WITH less than a week left till the Melaka state polls on Saturday, election fever is heating up.
Also rising, inevitably, is the worry about history repeating itself – that the number of Covid-19 cases will spike in the country, like what we saw after the snap Sabah polls in September 2020.
What is reassuring is that the Election Commission, in cooperation with the Health Ministry (MOH), has set a strict standard operating procedure (SOP) for the Melaka polls campaign period to curb the spread of Covid-19.
For one, all physical campaigns, ceramah, house visits and walkabouts are not permitted throughout the campaign period.
Candidates are encouraged to campaign through social media and mainstream media.
Campaigning by vehicles with loudhailers is also allowed, albeit only during designated hours and with a permit.
Candidates can only have one election operations centre in a constituency, limited to 50% of the premises’ capacity.
Also, members of party election machinery, including campaigners and candidates, are required to undergo a Covid-19 self-test every two days.
And, as how it has become normal now, mask wearing and physical distancing are mandatory in crowded and public spaces throughout campaigning and voting periods.
Non-compliance will see culprits slapped with hefty fines.
While there has been disgruntled rumbling among candidates and parties about the rules, so far there has been relatively good SOP compliance, according to the MOH.
For this, not only the election workers should be applauded but also enforcement authorities and other frontliners, who are again at the forefront of our Covid-19 fight, come rain, shine and, in this case, elections.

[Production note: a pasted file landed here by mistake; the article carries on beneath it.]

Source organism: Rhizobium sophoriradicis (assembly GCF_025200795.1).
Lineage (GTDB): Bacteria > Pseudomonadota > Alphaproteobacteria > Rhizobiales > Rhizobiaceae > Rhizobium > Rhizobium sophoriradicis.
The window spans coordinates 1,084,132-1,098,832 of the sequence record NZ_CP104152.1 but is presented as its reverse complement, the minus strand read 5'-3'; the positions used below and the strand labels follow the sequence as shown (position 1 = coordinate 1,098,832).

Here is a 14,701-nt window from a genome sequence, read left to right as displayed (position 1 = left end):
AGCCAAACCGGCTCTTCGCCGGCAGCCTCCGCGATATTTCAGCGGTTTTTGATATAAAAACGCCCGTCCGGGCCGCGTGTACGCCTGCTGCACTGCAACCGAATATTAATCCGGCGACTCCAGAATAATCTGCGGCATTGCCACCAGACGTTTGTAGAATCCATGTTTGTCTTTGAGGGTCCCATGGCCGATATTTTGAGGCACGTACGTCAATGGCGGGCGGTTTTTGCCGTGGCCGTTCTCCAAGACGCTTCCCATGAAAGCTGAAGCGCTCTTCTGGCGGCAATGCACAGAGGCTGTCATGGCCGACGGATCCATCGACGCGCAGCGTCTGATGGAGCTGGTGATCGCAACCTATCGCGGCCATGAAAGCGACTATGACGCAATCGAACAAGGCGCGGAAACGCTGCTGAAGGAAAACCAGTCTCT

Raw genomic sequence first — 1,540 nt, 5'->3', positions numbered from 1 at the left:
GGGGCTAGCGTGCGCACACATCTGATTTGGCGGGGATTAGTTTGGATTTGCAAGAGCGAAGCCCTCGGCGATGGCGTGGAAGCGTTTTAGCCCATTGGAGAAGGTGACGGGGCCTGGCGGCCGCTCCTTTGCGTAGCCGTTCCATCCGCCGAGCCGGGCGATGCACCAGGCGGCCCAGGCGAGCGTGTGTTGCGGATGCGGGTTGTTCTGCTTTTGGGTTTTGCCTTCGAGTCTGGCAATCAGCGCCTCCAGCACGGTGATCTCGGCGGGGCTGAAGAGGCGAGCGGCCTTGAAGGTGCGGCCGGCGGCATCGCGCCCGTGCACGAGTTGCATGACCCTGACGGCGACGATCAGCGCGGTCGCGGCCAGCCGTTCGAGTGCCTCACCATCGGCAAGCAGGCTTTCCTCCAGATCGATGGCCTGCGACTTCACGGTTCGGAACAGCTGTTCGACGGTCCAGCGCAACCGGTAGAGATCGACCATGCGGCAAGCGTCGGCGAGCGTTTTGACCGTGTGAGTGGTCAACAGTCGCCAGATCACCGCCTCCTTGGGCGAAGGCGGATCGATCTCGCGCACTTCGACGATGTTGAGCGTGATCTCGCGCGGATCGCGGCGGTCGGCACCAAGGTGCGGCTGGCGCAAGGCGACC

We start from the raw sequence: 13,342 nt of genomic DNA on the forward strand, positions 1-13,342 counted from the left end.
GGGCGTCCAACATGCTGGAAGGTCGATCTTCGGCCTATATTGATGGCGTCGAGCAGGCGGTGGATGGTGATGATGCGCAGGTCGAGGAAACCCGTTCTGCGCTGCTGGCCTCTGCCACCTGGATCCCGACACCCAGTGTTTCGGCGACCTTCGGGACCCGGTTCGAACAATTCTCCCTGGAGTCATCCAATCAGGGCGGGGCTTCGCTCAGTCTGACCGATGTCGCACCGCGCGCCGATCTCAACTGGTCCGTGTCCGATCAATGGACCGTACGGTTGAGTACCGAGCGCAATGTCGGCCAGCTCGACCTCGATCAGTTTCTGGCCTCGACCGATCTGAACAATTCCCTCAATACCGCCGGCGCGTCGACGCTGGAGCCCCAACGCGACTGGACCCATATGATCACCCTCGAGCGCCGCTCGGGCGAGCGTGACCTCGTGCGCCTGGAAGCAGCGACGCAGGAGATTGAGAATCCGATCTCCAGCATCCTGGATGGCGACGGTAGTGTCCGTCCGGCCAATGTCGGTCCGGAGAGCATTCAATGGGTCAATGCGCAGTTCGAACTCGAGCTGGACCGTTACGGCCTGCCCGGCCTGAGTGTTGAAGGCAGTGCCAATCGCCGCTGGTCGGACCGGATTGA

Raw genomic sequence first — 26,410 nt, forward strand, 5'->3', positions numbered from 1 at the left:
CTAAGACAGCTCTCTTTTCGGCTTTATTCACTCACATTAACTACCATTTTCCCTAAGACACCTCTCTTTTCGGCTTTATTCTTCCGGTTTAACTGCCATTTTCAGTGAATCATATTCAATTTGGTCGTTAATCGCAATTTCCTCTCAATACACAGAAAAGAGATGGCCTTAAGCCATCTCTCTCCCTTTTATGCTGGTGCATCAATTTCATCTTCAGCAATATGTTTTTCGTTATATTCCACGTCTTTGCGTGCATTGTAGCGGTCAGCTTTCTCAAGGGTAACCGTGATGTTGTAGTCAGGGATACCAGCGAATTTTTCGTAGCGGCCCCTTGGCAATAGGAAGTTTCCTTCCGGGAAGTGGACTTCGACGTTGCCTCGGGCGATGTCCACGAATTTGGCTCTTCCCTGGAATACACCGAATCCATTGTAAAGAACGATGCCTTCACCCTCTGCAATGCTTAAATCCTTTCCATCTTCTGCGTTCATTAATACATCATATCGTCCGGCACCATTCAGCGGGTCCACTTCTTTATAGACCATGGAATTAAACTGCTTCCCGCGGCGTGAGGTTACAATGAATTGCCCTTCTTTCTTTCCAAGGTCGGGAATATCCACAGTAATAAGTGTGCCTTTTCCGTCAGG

Those on the ground for the polls – from the candidates and party and election workers, to supporters and voters – also deserve a pat on the back for abiding with the SOP so far.
However, as Health Minister Khairy Jamaluddin stated on Thursday, there is so much more that political leaders can do to ensure that everyone stays safe during this period – for instance, by leading by example so that the public will adhere to the SOP.
As he told reporters, “The MOH has observed that overall, there has been good SOP compliance, but there have been some cases of non-compliance by some leaders and politicians. These people should be setting a good example.
“These politicians should have a better understanding, and perhaps when they go down to the ground, they should have fewer officials escorting them.
“When there are too many in their entourage, it is hard to observe physical distancing.”
The advice should not be taken lightly as the basic reproduction number (R-nought or R0) of Covid-19 infections in Malaysia climbed to 1.04 yesterday, according to Health director-general Tan Sri Dr Noor Hisham Abdullah.
The last time the country reported R0 above 1.0 was Aug 31 (1.02), when Covid-19 cases stood at 20,897.
On Friday, Malaysia reported 6,517 new Covid-19 cases – the fifth consecutive day of an upward trend.
With the Sarawak state elections around the corner, and a general election looming, the Melaka state polls will be a litmus test on how elections can be conducted safely in the country. Crucially, it should also be the launchpad for new, and safer, campaign methods during the pandemic.
This has been done effectively in other countries that were also concerned about spreading Covid-19.
Since the pandemic began in March last year, more than 120 countries and territories have held national elections or referendums, with many adopting new campaign approaches to keep safe.
There is no reason why it cannot be done here in Malaysia.